A new Mostly Mets Podcast, OR my a capella version of Taylor Swift’s new incredibly catchy single that I defintiely haven’t been listening to on YouTube for the last 24 hours. I’m not saying which it is. You’ll have to listen to find out, I guess. ITunes is here.
Fangraphs has the details on the Rays bullpen, the Majors’ second-best by ERA and third-best by FIP. Maybe Sandy Alderson and Co. can take notes?
See most of you probably know that Johan Santana was one of baseball’s best pitchers in the 2000s and the early 2010s. Over eight seasons with the Twins, Santana posted a 3.22 ERA and a 141 ERA+ — that is, his ERA was 41% better than an average pitcher working in the same home ballpark. He was just about as good during his first three seasons with the Mets, when Santana posted a 2.85 ERA and a 143 ERA+. And then he was even better his first 11 starts this season coming off shoulder surgery. Santana posted a 2.38 ERA and 68 strikeouts in 68 innings, capping that run with a no-hitter June 1. Santana was consistently excellent for about for 10 1/2 years. Continue reading
This is worth checking out over on Grantland, though maybe just scroll down to the conclusion:
That’s correct: Baseball players who accrued at least five qualifying seasons from 1959 through 1988 died at a higher rate than similarly experienced football players from the same time frame. The difference between the two is statistically significant and allows us to reject the null hypothesis; there is a meaningful difference between the mortality rates of baseball players and football players with careers that emulated the NIOSH criteria.
- Bill Barnwell, Grantland
I believe Bill James compared mortality rates for pitchers and hitters in his Historical Baseball Abstract, and found that hitters tended to live longer. If I remember, James suggested it’s because pitchers had more time to drink between starts. I don’t want to speculate too much (he says before speculating), but I wonder if football players do take better care of themselves in the same sort of way hitters take better care of themselves.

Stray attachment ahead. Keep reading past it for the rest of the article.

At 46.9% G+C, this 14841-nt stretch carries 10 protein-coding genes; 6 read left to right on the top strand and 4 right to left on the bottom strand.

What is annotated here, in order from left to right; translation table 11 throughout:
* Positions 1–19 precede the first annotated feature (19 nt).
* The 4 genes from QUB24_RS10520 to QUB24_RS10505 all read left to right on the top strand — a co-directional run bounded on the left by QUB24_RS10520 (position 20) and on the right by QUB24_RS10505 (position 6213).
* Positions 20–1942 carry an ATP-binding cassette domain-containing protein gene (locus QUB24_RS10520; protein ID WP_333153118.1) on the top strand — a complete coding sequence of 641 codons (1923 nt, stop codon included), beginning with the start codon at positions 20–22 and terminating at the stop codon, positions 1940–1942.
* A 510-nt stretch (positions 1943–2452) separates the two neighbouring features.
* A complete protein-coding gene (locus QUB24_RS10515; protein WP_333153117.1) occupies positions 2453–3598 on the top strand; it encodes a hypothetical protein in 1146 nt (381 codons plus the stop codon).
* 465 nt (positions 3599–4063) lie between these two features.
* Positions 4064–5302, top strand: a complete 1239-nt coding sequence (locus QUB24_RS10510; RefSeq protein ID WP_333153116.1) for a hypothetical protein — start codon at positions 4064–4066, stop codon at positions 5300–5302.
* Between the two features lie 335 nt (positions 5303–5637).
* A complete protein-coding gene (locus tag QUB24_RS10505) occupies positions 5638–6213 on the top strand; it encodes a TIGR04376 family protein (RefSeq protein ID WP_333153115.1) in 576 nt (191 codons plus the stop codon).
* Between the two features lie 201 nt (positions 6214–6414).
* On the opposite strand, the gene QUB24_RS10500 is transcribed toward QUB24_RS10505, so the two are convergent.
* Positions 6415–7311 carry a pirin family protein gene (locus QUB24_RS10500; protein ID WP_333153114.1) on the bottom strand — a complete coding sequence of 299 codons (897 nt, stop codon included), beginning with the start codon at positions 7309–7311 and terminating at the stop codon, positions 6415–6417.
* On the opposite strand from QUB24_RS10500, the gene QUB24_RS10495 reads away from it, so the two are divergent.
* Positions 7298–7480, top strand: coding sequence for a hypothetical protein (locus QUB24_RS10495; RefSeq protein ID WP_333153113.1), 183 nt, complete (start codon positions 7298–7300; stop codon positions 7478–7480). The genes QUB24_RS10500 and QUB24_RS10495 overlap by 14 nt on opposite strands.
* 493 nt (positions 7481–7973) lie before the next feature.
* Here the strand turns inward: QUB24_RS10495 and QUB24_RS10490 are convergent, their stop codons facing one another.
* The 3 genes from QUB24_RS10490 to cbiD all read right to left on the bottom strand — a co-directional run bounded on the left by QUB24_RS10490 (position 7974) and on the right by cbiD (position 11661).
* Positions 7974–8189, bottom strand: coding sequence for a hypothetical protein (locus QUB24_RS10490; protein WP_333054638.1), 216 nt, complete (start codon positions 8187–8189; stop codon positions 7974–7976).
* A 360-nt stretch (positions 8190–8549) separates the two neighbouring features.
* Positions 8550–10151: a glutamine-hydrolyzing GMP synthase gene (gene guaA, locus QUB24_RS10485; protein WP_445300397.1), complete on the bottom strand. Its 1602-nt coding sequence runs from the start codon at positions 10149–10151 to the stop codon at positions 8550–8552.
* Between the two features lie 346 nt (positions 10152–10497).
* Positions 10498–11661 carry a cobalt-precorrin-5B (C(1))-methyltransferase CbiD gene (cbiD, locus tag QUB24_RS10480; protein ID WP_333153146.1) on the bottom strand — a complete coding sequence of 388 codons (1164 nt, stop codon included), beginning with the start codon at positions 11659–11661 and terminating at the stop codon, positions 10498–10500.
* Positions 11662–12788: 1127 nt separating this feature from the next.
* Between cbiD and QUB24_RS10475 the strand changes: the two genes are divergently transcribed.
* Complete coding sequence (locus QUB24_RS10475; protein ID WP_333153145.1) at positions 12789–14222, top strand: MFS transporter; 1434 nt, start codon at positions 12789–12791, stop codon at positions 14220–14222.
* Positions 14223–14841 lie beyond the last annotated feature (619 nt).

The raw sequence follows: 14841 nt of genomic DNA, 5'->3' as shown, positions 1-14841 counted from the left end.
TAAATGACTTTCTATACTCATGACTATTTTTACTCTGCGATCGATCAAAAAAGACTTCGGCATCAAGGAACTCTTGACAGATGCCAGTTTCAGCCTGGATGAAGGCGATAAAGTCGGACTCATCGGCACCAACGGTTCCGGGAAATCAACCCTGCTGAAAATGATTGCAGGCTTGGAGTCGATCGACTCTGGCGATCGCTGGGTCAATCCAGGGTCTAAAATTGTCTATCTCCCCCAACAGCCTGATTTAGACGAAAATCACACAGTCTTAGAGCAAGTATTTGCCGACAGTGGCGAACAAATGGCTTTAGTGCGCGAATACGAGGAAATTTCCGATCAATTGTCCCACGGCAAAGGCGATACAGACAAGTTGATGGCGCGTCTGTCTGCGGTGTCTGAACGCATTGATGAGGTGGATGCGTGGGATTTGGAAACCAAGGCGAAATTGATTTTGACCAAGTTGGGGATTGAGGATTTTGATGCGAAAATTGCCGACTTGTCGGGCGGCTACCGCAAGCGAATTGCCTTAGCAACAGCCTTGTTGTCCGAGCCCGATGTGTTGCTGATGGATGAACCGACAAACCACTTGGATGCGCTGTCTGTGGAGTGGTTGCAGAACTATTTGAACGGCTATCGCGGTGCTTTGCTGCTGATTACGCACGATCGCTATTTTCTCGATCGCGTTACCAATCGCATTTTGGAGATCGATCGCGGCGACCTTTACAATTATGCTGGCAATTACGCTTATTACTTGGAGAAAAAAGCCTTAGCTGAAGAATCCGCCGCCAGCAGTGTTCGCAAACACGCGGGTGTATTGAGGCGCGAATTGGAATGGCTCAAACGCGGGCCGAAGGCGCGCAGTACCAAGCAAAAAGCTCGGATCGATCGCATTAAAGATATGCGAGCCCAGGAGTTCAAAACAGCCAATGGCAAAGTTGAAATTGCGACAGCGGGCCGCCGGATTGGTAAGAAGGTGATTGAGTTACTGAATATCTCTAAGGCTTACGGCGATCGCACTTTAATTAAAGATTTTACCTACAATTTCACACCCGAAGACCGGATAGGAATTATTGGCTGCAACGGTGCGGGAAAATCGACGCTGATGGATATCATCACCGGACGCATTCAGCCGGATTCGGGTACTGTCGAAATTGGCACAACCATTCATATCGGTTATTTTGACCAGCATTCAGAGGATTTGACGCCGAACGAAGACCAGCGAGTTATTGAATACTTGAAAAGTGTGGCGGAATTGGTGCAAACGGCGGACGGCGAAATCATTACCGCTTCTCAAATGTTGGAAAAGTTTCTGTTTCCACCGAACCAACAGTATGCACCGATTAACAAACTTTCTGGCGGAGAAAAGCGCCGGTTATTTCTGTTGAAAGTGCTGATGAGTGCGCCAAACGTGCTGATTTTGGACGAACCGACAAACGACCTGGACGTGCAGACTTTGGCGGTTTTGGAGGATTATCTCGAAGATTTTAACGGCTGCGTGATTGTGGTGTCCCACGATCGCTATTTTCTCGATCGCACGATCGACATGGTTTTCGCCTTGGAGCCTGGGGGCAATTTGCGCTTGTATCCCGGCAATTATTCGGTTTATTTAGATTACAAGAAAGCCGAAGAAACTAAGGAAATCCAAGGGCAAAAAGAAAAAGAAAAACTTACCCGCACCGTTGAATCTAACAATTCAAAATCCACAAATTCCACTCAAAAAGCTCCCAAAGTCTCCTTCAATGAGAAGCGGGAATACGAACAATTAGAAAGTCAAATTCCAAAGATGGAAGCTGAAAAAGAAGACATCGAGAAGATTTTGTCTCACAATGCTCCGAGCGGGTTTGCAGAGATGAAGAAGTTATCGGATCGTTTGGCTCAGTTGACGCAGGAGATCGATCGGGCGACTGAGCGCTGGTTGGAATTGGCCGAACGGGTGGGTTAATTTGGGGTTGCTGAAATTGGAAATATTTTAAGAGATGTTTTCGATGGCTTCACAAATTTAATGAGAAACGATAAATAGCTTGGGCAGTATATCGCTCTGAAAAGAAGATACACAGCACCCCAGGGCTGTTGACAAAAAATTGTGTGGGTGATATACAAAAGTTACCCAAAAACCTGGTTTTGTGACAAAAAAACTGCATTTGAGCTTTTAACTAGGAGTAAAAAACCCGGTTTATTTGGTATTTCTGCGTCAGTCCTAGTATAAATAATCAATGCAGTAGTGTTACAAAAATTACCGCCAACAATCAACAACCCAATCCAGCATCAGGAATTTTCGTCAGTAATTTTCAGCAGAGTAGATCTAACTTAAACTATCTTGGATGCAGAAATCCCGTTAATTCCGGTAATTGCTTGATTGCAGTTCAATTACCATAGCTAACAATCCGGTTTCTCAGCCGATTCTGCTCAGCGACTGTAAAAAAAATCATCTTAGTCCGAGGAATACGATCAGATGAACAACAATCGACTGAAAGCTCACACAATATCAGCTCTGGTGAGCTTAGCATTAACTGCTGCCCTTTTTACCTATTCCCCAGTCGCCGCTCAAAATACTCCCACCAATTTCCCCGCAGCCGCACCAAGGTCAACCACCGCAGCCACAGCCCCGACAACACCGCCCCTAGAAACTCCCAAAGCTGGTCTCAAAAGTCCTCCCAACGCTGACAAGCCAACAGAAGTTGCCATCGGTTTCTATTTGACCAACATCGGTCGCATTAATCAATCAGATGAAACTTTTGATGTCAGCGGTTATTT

This one’s only about Kelly Shoppach.* ITunes link can be found here.
*May not be only about Kelly Shoppach.
Because he’s a catcher and has hit .270/.364/.530 against left-handed pitching during his career.
But Edgin has impressed in his first 14.0 innings with the Mets. He already has 22 strikeouts — that’s 14.1 K/9 — and a 3.31 FIP and 2.27 xFIP that suggest he’s been significantly better than his ERA. Glen Perkins was in a similar spot early in his 2012 season. Edgin’s track record is, of course, not anywhere near as long as Perkins’s, but his ability to strike out opponents is more likely than not to make him stick as a viable late-inning option in the big leagues.
- Chris McShane, Amazin’ Avenue
I could write a lot more about this, but basically: Relievers who strike out ton of dudes tend to be good. For example: Bobby Parnell strikes out about a batter per inning and has a 3.26 ERA over the last three seasons. Between 2007 and 2012, there were 20 relievers who struck out more than a batter per inning and had below-average ERAs, and 71 who struck out a batter per inning and had above-average ERAs. So strikeout rate alone doesn’t get it done, but it’s a pretty good indicator that a pitcher may be successful. Plus our man Edgin struck out more than a batter per inning in the minors, so he’s not striking out guys at a rate way over his head. If Edgin can strikeout more than a batter per inning (maybe) and be left-handed (yes), the Mets have another useful reliever. Giving them, like, two.